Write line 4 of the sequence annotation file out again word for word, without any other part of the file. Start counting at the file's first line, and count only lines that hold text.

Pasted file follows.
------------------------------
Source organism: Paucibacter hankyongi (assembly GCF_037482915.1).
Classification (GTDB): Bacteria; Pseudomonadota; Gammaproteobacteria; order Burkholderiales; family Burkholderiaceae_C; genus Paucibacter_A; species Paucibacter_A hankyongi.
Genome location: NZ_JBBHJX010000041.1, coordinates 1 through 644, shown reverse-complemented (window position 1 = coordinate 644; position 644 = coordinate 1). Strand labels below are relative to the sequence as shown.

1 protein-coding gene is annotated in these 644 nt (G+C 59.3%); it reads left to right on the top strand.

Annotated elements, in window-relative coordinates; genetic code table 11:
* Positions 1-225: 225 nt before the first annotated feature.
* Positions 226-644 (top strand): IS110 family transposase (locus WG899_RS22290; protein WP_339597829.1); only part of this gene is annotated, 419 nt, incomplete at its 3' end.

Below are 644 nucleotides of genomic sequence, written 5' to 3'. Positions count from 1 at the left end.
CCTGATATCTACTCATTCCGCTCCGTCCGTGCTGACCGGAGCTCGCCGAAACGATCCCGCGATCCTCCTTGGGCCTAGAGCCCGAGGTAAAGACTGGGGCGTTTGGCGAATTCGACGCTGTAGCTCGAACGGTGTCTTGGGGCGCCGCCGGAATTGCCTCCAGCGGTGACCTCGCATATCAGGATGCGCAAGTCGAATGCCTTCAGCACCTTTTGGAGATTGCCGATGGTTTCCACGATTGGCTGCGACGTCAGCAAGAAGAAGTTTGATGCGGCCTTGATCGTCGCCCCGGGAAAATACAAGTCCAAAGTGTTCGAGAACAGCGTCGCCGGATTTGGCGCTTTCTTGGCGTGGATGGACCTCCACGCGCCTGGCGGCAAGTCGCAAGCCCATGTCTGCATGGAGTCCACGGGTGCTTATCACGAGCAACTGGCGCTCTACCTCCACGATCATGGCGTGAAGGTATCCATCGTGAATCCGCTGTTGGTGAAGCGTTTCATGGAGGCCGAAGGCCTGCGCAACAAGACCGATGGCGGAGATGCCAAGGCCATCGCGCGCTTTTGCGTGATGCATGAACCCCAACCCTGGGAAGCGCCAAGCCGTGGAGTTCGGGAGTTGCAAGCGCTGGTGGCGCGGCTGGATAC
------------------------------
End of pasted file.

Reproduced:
1 protein-coding gene is annotated in these 644 nt (G+C 59.3%); it reads left to right on the top strand.